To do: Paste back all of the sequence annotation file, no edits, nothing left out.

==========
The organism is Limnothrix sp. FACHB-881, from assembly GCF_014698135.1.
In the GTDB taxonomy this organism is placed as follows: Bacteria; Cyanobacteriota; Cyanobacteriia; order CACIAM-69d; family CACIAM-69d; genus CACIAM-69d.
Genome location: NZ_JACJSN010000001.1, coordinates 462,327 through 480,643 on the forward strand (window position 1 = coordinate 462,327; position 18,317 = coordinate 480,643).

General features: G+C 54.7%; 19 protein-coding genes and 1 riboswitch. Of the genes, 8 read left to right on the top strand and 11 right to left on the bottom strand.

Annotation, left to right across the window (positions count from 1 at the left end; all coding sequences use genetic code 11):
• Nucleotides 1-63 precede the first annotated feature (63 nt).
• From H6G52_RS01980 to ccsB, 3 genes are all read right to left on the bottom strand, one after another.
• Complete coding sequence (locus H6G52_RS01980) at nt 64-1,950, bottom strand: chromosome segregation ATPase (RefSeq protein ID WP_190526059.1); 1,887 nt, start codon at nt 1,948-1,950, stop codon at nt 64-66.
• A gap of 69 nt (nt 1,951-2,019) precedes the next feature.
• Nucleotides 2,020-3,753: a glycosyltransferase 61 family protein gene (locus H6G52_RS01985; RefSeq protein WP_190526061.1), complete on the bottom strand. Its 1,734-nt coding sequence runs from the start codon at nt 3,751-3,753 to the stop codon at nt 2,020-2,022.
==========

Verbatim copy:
The organism is Limnothrix sp. FACHB-881, from assembly GCF_014698135.1.
In the GTDB taxonomy this organism is placed as follows: Bacteria; Cyanobacteriota; Cyanobacteriia; order CACIAM-69d; family CACIAM-69d; genus CACIAM-69d.
Genome location: NZ_JACJSN010000001.1, coordinates 462,327 through 480,643 on the forward strand (window position 1 = coordinate 462,327; position 18,317 = coordinate 480,643).

General features: G+C 54.7%; 19 protein-coding genes and 1 riboswitch. Of the genes, 8 read left to right on the top strand and 11 right to left on the bottom strand.

Annotation, left to right across the window (positions count from 1 at the left end; all coding sequences use genetic code 11):
• Nucleotides 1-63 precede the first annotated feature (63 nt).
• From H6G52_RS01980 to ccsB, 3 genes are all read right to left on the bottom strand, one after another.
• Complete coding sequence (locus H6G52_RS01980) at nt 64-1,950, bottom strand: chromosome segregation ATPase (RefSeq protein ID WP_190526059.1); 1,887 nt, start codon at nt 1,948-1,950, stop codon at nt 64-66.
• A gap of 69 nt (nt 1,951-2,019) precedes the next feature.
• Nucleotides 2,020-3,753: a glycosyltransferase 61 family protein gene (locus H6G52_RS01985; RefSeq protein WP_190526061.1), complete on the bottom strand. Its 1,734-nt coding sequence runs from the start codon at nt 3,751-3,753 to the stop codon at nt 2,020-2,022.